Aphasia keeps popping up in the news––either in personal stories as individuals treat their aphasia or in research stories. We’ve rounded up a few that we’ve shared on social media in the past few weeks as well as a few new ones that came into our inbox recently.

Aphasia and the Arts

Art Ability is an eight-week exhibit at Bryn Mawr Rehab that showcases 450 pieces. Those 450 pieces are culled from over 2000 submissions “from a global pool of artists with cognitive, physical, visual and hearing disabilities.” Many pieces of art are sold during the run, and last year’s sales brought in $50,000––mostly for the artists but a percentage was funneled back into the program.


MainLine Today’s article features an artist in the exhibit with primary progressive aphasia:

Coral-colored canal houses line one side of a bridge that stands over water tinged with lavender and light-blue reflections from the sky. The bridge bisects the scene, separating the water from the houses above. The artist behind this beautiful painting suffers from primary progressive aphasia. Much like the bridge in his painting, PPA separates him from family, friends and the rest of society … But Dr. Michael Heitler can think, eat and create something as impressive as ‘Canal Houses in Amsterdam I.’

You can see the exhibit in Pennsylvania until January 26, 2020.

A Personal Story About PPA

Primary progressive aphasia also showed up in a piece that an editor of the University of Southern Maine wrote about her grandfather’s PPA. She writes,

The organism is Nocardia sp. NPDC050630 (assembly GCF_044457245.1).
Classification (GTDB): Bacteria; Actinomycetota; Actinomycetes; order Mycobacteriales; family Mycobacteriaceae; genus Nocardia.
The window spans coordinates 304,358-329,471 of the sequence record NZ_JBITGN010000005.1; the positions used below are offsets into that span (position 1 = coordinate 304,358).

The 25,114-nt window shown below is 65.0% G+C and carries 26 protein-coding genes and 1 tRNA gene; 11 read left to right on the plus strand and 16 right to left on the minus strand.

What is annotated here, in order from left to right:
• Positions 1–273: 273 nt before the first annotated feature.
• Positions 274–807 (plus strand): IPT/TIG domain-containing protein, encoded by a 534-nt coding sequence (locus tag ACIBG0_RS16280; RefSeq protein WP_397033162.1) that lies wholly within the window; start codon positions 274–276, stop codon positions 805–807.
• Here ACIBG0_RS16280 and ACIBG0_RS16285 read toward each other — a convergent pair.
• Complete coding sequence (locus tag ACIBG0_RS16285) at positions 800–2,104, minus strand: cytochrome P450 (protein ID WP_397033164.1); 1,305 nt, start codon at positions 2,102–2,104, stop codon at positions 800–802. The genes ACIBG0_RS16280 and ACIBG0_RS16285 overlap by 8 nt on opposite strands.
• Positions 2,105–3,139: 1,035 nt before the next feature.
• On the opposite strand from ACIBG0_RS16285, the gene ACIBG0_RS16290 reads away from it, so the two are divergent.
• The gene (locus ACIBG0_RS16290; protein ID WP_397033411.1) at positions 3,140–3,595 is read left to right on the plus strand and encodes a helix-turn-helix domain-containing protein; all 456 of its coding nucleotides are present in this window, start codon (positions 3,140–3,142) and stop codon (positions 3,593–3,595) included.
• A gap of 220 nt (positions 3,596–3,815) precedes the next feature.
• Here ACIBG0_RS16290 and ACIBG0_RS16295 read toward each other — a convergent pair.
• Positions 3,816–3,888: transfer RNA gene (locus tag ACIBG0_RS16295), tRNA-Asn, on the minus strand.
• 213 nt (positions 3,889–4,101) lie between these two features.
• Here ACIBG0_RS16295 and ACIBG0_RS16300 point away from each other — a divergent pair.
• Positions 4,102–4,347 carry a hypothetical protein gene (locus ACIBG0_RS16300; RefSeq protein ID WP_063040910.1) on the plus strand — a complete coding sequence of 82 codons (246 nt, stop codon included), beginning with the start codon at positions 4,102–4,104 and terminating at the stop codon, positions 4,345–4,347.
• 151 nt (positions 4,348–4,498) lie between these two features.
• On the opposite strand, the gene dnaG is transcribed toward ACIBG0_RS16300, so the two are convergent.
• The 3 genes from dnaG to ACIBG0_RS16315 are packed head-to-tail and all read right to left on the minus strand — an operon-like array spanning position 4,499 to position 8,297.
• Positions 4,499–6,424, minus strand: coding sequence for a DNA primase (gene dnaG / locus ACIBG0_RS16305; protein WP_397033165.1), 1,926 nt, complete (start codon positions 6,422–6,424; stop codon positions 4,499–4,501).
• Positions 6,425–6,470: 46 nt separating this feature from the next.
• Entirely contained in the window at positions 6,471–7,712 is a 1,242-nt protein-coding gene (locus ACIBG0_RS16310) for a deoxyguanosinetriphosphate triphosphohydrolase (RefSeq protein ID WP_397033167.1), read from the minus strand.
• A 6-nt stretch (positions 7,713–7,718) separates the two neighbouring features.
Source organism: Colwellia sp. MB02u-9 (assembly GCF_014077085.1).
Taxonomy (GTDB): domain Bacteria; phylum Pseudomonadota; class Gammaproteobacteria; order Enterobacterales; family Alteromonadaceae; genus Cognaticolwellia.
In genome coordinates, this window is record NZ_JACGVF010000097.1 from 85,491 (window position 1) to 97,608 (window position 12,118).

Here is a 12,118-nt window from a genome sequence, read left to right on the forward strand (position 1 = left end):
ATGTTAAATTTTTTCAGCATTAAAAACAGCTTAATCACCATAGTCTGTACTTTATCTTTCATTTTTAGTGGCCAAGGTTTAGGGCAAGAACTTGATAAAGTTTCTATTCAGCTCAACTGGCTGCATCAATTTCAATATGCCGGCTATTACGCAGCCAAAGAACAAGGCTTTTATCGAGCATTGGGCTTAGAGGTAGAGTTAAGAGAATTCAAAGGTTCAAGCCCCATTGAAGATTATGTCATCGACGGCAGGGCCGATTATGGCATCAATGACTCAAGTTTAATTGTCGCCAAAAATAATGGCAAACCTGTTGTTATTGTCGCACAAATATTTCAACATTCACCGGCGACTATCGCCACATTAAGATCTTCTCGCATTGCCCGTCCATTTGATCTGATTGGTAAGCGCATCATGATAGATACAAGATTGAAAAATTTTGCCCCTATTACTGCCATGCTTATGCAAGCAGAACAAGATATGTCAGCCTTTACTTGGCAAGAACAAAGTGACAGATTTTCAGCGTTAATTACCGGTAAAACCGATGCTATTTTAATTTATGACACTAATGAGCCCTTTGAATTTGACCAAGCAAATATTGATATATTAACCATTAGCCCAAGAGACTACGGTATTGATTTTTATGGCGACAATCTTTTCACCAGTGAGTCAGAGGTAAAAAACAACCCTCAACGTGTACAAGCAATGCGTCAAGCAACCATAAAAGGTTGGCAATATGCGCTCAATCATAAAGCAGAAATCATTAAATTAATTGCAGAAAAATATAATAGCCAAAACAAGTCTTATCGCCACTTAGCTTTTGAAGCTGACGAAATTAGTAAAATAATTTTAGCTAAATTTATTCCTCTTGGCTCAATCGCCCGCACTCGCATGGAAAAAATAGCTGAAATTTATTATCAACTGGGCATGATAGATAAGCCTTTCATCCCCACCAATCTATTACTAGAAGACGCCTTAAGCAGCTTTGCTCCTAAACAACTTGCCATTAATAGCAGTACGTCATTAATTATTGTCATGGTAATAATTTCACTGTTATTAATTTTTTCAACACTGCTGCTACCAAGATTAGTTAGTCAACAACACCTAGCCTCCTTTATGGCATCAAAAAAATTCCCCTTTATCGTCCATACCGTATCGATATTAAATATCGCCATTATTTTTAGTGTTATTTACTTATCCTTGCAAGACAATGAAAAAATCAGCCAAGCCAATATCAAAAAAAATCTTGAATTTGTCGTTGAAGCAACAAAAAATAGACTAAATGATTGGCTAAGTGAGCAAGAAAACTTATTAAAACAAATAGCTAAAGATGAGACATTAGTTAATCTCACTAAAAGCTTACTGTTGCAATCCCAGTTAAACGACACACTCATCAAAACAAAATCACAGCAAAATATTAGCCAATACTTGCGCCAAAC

It started with minor verbal slip-ups. Forgotten names. Rambling sentences. Gradually, the little things became long voicemail messages and persistent confusion. I haven’t heard my grandfather say my name in a few years. He knows me as ‘that girl in that city.’ … His inability to remember my name does not change how much I love him.

It’s a beautiful piece about PPA through the eyes of a granddaughter who loves her grandfather very much.

A New Test to Diagnose Aphasia

The University of Iowa is reporting on a new tool for diagnosing aphasia. A fellow-in-residence at the university is addressing issues with diagnosis “by developing a new method to assess fluency, tentatively called the Iowa Fluency Test.”


How does this test work? According to the article:

A clinician using the aptly nicknamed “IF Test” would ask a person with aphasia to perform a number of verbal tasks, then take several different measurements—some objective and some subjective—that collectively pinpoint the patient’s most significant language difficulties. Knowledge of those specific deficits, then—rather than a label referring to a general category of aphasia—would guide any subsequent therapy, hopefully making it more effective.

Read the piece for more information.

Other Articles Posts



What interesting things have you read recently about aphasia?